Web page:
The overall pooled standardized mean difference was –0.28 (95 percent confidence interval, –0.38 to –0.19). Thus, there was a beneficial effect of placebo, because the pooled mean of the placebo groups was 0.28 SD lower than the pooled mean of the untreated groups (P<0.001). The pooled standardized mean difference was significant for trials with subjective outcomes (–0.36; 95 percent confidence interval, –0.47 to –0.25) but not for trials with objective outcomes (–0.12; 95 percent confidence interval, –0.27 to 0.03) (Table 1).
There was significant heterogeneity among the trials with continuous outcomes (P<0.001). The magnitude of the effect of placebo decreased with increasing sample size (P=0.05), indicating a possible bias related to the effects of small trials.
Pain, obesity, asthma, hypertension, insomnia, and anxiety were each investigated in at least three independent trials. Only the 27 trials involving the treatment of pain (including a total of 1,602 patients) showed a significant effect of placebo as compared with no treatment (pooled standardized mean difference, –0.27; 95 percent confidence interval, –0.40 to –0.15). There was no significant effect of placebo on the other conditions, although the confidence intervals were wide (Table 2).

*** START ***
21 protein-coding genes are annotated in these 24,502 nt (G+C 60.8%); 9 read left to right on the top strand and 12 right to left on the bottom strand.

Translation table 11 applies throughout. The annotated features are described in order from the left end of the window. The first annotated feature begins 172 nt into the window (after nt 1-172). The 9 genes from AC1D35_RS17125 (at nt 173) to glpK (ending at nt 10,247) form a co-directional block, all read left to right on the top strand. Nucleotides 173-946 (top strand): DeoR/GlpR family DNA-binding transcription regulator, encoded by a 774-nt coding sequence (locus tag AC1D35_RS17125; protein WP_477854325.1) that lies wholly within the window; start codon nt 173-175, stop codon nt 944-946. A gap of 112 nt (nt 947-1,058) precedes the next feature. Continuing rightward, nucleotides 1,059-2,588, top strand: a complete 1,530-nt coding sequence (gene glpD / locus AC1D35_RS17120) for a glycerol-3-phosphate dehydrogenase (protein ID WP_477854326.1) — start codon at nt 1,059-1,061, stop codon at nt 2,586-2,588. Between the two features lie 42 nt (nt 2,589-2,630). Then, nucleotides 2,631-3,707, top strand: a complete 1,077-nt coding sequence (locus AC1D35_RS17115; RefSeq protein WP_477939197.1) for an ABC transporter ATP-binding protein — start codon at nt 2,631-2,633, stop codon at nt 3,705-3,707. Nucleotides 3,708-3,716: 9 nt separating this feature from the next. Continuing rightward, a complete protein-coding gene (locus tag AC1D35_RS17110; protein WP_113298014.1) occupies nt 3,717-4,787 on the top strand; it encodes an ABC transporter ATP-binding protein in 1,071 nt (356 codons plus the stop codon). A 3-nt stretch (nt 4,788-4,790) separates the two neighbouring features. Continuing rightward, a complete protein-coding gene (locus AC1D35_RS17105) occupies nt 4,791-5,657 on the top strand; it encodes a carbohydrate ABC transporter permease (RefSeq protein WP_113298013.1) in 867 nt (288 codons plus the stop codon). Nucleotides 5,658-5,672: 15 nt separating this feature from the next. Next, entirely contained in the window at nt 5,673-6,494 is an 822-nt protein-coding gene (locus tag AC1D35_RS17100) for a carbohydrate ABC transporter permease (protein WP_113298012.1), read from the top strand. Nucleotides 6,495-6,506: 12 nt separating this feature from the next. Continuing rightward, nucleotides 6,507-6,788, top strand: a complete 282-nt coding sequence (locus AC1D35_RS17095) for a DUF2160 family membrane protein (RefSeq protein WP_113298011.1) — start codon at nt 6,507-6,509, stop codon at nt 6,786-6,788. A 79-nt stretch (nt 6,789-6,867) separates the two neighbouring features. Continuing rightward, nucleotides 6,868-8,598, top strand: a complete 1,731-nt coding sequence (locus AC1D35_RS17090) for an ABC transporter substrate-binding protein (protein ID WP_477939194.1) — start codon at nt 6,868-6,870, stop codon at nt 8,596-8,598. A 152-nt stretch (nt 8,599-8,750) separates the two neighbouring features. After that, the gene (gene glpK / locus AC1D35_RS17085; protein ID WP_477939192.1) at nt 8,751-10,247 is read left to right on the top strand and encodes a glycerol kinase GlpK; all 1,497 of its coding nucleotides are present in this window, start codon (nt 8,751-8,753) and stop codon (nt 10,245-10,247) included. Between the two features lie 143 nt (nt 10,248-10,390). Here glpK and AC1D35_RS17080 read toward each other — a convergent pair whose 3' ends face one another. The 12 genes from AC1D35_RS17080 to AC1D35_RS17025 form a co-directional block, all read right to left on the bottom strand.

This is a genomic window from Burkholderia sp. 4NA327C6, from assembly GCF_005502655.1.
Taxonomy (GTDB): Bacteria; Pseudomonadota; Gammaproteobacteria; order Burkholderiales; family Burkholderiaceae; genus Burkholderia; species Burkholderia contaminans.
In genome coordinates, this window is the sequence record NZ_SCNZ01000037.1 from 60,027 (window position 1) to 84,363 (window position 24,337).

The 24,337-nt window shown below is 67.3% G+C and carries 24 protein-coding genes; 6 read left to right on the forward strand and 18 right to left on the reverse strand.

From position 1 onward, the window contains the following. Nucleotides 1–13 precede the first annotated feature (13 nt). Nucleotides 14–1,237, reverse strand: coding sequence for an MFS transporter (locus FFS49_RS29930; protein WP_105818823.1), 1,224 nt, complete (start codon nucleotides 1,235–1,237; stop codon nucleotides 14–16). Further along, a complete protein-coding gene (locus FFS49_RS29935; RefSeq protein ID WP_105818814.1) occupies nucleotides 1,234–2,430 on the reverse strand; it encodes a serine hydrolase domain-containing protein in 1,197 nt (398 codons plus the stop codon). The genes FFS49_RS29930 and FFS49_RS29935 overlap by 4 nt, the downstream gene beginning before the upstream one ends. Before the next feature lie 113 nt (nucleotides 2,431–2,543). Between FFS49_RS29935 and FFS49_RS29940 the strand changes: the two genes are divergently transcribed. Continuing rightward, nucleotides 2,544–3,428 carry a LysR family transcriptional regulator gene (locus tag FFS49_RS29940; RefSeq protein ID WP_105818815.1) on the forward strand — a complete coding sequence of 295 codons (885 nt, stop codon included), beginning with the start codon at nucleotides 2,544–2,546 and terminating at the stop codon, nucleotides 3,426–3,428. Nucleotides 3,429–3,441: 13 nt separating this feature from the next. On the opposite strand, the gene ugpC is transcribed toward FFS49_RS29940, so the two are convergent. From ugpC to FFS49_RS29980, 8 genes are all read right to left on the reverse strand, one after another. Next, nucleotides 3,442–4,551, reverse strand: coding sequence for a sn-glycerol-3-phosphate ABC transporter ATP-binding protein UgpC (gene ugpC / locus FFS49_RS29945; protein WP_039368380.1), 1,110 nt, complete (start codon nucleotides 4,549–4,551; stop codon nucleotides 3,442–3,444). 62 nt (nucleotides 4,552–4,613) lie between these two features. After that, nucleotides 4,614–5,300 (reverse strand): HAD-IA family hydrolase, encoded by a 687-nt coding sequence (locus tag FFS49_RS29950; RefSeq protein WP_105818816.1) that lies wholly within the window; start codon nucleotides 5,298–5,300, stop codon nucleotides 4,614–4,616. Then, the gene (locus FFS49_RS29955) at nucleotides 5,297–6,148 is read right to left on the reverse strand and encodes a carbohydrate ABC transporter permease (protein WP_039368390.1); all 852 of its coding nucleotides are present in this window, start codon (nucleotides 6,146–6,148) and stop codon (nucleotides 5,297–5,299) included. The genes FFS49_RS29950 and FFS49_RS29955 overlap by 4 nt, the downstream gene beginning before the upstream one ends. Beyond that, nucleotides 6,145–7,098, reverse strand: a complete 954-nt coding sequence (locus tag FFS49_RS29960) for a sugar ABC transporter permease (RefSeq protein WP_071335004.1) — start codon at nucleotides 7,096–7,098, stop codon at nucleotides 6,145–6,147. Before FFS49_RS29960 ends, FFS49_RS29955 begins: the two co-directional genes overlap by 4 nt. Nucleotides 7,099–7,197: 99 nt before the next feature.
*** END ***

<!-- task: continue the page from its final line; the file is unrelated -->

Expressing the standardized mean differences in terms of clinical outcomes indicates that the effect of placebo on pain corresponds to a reduction in the mean intensity of pain of 6.5 mm (95 percent confidence interval, 3.6 to 9.6) on a 100–mm visual-analogue scale. The nonsignificant effect of placebo on obesity corresponds to a reduction in mean weight of 3.2 percent (95 percent confidence interval, 7.4 to –1.2 percent); on hypertension, a reduction in mean diastolic blood pressure of 3.2 mm Hg (95 percent confidence interval, 7.8 to –1.3); and on insomnia, a decrease in the mean time required to fall asleep of 10 minutes (95 percent confidence interval, 25 to –5). For asthma and anxiety, the measurement scales were too variable to allow clinical interpretation of the results.
Small trials involving the treatment of pain did not have significantly greater effects than large trials (P=0.20), but the power of the test was low.  There was no significant heterogeneity among the nine sets of data on specific clinical problems (P>0.10), but the power of these analyses was also low.
The number of trials compared in the sensitivity analyses was in most cases nine or more, and they included more than 1,000 patients. There was no difference in the effect of placebo between subcategories of objective and subjective binary outcomes (Table 3). The effect of placebo among subcategories of continuous outcomes did not differ significantly, except for a negative effect of placebo in four trials with laboratory data [66, 67, 75, 76] (Table 3). For both continuous and binary outcomes, there were no significant differences among the various types of placebos (Table 4).